A year ago I felt like I was dying a slow death. My biggest fear was that I would get cancer and die, leaving my little boy motherless. I actually think this was a very realistic fear. My father died from cancer at the age of 45. Granted, he had far worse eating habits than I did, so maybe I would have lasted longer. Maybe. But there was no doubt that I was sick. My body felt toxic and starved of nutrients. I felt that cancer was imminent if I didn’t turn my health around.
I had severe adrenal fatigue. I was always–and I mean always–tired. I could barely function some days. I was always stressed, and dealt with it by eating chocolate and blogging. I had premenstrual dysphoric disorder which caused regular raging and crying, and I got sick almost every month right before my period. I’m pretty sure that I was also suffering from insulin resistance and polycystic ovarian syndrome, although I didn’t know it at the time. I had chronic yeast problems and poor digestion. My blood pressure was around 135/85 when it used to be 110/70. I knew that if I didn’t reverse my health, I was going to stay miserable and only get worse.
Last February, I went to see a nephrologist for my kidneys, which had been injured by an E. coli infection when I was five, but had mostly recovered, only to be injured again when I was pregnant with my son four years ago. I wanted to get pregnant again. I felt the time was right, but I needed to see if I my kidneys were healthy enough. The nephrologist told me I should have a biopsy to see what kind of kidney disease I had, and then put me on a blood pressure medication which sapped me of what little energy I had. I had the biopsy in March–almost exactly a year ago–and it was a nightmare. And–due to a slip up–it didn’t supply much information; it was decided that my kidneys were probably just scarred from the childhood infection, which I had figured anyway. She told me that I should stay on the blood pressure medicine and she also wanted me to take a medicine for my kidneys to slow down the imminent kidney failure (no, my kidneys were not failing but she suggested they would fail eventually). I said no thanks. She also told me I might be okay getting pregnant again, but I might not. It was up to me.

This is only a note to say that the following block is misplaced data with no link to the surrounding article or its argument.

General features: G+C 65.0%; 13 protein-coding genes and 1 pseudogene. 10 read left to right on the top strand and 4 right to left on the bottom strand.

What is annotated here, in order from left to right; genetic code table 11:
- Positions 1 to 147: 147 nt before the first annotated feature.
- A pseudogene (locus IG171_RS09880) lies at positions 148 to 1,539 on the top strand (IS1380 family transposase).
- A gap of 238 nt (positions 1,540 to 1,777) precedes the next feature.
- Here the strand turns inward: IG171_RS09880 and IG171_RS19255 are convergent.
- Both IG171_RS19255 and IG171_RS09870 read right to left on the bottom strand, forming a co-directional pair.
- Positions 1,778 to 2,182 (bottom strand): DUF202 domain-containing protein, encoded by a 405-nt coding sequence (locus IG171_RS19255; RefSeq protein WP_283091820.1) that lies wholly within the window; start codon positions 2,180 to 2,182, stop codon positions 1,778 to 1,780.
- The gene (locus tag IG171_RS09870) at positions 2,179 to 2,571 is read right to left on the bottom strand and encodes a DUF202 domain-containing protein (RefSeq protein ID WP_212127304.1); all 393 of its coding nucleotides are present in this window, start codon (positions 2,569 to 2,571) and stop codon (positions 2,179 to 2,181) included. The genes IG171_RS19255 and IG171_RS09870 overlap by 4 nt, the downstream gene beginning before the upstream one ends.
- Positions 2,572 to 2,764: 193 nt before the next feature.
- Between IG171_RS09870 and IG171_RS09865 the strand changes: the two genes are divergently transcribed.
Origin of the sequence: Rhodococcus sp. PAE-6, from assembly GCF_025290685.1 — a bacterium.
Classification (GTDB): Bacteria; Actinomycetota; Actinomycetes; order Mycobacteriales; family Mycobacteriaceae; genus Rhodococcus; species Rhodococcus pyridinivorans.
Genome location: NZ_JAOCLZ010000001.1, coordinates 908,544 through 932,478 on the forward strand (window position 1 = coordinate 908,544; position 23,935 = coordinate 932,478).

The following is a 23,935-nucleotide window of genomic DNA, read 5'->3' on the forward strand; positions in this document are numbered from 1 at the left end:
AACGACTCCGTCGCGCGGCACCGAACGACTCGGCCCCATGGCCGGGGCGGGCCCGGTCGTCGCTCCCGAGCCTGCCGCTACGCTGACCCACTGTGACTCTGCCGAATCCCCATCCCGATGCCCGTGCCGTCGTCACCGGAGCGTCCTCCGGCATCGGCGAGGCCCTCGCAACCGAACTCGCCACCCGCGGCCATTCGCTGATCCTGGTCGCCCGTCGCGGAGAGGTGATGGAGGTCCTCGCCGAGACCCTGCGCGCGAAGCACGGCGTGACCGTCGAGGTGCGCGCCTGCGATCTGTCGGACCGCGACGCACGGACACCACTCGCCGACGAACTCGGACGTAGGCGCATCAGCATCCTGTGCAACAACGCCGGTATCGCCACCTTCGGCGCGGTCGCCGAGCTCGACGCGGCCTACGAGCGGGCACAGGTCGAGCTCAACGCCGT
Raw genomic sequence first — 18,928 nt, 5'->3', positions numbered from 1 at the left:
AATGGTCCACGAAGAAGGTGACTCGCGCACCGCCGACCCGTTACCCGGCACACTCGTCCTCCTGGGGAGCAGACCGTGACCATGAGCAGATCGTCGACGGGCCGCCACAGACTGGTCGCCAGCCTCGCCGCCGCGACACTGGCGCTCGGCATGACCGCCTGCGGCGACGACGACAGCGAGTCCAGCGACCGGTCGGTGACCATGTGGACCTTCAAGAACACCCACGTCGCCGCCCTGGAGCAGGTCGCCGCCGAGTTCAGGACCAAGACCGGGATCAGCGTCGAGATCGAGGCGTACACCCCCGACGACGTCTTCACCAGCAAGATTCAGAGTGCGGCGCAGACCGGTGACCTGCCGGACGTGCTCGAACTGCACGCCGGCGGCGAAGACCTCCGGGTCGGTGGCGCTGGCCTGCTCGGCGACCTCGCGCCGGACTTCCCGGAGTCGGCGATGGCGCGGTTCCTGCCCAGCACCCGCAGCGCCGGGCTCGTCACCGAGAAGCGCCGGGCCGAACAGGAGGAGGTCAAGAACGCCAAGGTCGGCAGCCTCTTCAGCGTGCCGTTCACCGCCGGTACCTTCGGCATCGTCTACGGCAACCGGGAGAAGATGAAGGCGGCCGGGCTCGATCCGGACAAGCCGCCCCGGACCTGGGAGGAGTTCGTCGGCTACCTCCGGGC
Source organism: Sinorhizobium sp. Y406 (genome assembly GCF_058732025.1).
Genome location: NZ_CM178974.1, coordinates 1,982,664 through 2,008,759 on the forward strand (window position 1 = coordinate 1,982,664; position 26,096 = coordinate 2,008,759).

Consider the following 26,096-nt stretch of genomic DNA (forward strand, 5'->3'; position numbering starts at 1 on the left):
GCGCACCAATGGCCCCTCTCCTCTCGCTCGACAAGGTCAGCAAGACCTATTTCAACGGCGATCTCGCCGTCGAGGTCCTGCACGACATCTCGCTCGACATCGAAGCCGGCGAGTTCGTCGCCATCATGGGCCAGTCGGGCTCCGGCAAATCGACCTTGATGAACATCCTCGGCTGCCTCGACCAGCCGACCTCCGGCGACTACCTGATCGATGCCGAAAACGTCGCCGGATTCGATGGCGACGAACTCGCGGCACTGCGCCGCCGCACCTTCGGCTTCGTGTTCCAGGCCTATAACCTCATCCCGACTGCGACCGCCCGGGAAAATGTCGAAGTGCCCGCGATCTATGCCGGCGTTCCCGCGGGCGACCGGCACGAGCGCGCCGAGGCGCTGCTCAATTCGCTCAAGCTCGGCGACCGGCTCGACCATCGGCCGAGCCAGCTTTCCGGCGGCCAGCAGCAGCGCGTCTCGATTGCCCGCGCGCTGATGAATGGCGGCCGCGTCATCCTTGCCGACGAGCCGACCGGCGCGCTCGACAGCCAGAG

The painful weeks following the biopsy and my disappointment in the extremely limited options my doctor gave me served as a catalyst that finally kicked my rear into gear. I had tried so many times before to get healthier, but it always felt like I would go one step forward and then one step back. This time I got serious with a spiritual fast and much earnest prayer…and pathways began to open up before me. I bought the book Nourishing Traditions, which was huge in turning my health around because it got me on a traditional foods diet. I miraculously found a naturopath with a special interest in kidney disease, and she helped me learn how to heal my body and led me to a focus on improving my gut health. That (and my son’s digestive issues) led me to reading Gut and Psychology Syndrome, and the GAPS protocol has already had profound effects on the improvement of my health. Finally finding a raw milk farmer and being willing to spend more money on nutrient-dense, healing food have been key players in improving my health. Indeed, more than ever before, I truly believed that food can be medicine and that the foods we eat should be the kinds that heal us. I believed food would heal me. It is healing me.
I may not be 100% yet, but most of my sick symptoms have gone into remission. I can function fairly normally most days, and some days I feel very energetic and have a wonderful sense of wellbeing. The results I am seeing are so impressive to me that I’m willing to eat things that have previously disgusted me (like liver) just because I know they are helping me to heal and feel good. Miraculously, I am off of my vitamin and mineral supplements. I simply do not need them anymore. I can finally get what I need from food.
I no longer feel like I am on my way to an early death. I am moving in the opposite direction–toward vitality. Throughout this year my health has improved in increments, and for each little increment I have been so grateful. Despite all the little incremental health improvements, however, I still felt so far from my goal of “thriving” instead of just “surviving.” But now, after being on GAPS for four weeks and focusing on getting fertility foods (super nutrient-packed foods) into my mouth, I am very hopeful that I will be “thriving” soon. In the last year I’ve gone from feeling like I’m sicker than most people to feeling like I’m healthier than most people (the people in the U.S. anyway).
I can’t even say how grateful I am. The most amazing thing of all of this is how “easy” it has been. I mean, it’s been A LOT of effort and has required a lot of faith and determination and commitment, but for once in my life I have only moved FORWARD instead of yo-yoing backwards. I attribute this to both the guidance I have received through prayer and the very nature of a traditional foods diet–when you are eating the foods nature has intended you to eat, it’s actually pretty easy to keep with it.
Anyway, it’s just really sobering to think of where I was a year ago. That biopsy experience was a pivotal moment in my life, and even though it really sucked, I’m grateful for how it’s affected me in the long run. Maybe I should send my nephrologist a thank you note?